Here in Australia, the most telling policy item that said it all about the year in Federal politics was the genius move on the part of the Federal government that women draw on their own scant superannuation to access basic services (emergency accommodation etc) that governments should provide (not pie in the sky or middle class entitlements) when leaving domestic violence situations.
That’s the super, my friends, that is a component of your wages, not a middle class or optional entitlement on the part of employers, that is quarantined so that you can live with some form of dignity once you are past earning age. The super that’s intent is so that we’re not reliant on government and have some element of choice about how you live when we’re old. The federal government wants you to spend it as you’re leaving a domestic violence situation.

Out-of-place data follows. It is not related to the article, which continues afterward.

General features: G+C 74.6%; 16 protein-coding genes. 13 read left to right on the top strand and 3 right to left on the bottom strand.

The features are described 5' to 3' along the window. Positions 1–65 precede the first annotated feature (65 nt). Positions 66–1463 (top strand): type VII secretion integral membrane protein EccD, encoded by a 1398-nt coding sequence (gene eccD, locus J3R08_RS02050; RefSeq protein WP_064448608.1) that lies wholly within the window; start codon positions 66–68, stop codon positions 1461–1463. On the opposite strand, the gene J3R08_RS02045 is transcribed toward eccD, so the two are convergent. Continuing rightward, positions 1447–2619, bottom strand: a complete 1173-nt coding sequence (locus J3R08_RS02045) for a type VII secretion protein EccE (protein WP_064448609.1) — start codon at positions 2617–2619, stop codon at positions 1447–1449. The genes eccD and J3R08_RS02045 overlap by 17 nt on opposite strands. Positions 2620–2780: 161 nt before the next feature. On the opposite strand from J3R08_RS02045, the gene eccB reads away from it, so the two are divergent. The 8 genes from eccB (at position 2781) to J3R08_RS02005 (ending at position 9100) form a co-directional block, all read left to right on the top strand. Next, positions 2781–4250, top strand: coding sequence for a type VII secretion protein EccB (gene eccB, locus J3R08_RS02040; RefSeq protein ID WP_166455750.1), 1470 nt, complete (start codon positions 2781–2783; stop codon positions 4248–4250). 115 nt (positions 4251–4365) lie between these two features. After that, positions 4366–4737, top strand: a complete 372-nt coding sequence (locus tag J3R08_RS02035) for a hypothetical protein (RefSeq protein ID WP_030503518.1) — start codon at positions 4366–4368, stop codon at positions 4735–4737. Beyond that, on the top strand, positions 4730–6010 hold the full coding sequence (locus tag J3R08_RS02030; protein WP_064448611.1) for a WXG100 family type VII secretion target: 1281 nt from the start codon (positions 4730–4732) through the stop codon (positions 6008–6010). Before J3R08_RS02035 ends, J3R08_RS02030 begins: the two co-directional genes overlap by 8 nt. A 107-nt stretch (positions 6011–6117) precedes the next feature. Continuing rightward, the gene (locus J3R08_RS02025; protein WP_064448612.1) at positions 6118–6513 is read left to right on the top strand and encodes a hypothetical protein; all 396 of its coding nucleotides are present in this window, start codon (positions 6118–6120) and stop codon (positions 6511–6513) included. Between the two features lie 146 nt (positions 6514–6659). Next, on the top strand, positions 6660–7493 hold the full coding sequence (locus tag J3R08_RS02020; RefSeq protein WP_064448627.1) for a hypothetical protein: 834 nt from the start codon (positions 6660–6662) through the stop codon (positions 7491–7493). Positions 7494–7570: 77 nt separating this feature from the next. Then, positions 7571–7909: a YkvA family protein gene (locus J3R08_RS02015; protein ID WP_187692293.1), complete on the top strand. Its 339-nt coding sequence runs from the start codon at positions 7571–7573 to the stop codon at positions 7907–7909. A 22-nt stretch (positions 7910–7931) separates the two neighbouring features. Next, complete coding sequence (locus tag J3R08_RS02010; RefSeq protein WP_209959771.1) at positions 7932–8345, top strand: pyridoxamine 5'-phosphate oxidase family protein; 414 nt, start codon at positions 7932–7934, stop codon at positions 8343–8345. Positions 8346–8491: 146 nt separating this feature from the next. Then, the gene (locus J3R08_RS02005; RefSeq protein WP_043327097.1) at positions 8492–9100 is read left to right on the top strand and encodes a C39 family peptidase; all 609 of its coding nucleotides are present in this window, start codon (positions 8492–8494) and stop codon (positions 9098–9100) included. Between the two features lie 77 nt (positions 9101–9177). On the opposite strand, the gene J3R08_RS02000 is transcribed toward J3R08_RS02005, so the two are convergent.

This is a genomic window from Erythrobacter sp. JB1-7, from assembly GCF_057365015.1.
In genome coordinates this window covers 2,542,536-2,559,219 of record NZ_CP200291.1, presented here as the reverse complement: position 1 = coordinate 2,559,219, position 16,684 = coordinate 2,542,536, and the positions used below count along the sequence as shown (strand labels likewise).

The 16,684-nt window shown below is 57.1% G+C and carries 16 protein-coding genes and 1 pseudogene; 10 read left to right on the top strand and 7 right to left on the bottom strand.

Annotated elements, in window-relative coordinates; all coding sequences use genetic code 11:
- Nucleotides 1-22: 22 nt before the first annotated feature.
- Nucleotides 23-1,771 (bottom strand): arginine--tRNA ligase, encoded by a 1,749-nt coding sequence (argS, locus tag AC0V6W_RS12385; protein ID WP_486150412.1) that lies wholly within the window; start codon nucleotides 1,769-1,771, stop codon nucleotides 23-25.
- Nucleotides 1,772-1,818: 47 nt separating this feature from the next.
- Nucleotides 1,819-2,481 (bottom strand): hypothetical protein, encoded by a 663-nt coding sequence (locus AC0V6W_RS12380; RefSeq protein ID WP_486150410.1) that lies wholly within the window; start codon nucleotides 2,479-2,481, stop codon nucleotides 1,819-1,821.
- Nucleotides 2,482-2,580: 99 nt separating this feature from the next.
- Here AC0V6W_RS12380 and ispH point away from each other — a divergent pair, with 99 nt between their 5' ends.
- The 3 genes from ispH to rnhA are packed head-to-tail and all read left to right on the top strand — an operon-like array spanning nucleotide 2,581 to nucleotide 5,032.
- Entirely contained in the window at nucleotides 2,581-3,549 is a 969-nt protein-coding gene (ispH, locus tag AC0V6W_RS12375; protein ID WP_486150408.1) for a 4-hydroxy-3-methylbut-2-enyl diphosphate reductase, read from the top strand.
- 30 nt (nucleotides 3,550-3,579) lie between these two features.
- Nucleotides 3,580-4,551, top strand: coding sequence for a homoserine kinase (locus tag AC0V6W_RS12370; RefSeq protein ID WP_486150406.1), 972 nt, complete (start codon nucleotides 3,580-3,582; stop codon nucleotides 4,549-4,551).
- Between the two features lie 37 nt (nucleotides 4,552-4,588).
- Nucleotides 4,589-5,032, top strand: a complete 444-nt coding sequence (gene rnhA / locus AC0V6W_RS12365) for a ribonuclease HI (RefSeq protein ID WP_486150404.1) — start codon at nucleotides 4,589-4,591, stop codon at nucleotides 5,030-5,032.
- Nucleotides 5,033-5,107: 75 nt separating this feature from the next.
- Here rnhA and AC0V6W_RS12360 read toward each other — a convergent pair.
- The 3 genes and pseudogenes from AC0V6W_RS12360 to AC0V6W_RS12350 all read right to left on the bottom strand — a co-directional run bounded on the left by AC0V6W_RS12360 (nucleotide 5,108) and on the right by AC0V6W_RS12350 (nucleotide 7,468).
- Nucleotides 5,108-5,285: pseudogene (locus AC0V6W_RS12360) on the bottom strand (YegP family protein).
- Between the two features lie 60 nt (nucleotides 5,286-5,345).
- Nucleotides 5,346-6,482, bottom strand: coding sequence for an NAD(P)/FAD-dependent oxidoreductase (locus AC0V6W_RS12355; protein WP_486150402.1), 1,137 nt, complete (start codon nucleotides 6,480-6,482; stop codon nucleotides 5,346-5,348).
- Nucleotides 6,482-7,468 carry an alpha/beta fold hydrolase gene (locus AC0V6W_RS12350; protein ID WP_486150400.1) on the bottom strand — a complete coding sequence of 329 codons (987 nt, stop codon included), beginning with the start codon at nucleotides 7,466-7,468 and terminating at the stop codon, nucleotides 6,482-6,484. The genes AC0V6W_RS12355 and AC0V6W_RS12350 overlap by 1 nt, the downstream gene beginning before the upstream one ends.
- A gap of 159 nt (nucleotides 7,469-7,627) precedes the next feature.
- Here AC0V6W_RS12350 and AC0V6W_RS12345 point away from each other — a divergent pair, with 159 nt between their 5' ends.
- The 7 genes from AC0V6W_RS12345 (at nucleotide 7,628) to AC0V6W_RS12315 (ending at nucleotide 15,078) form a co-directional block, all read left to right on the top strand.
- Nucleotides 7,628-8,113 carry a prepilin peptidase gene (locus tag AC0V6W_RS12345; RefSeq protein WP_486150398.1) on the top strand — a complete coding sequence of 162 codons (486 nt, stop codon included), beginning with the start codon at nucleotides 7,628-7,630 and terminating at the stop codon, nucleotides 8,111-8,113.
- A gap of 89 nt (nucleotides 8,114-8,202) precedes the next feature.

What can we expect of a government whose own culture around women is so woefully bad that the representation of women in its ranks is way behind any other institution in the country and that women defect from it due to its bullying culture? What can we expect of a government whose own deputy leader spent half of the year talking about his personal soap opera that featured his inability to treat women with any respect? We need leadership change and we need it soon. What we are dealing with is simply abhorrent.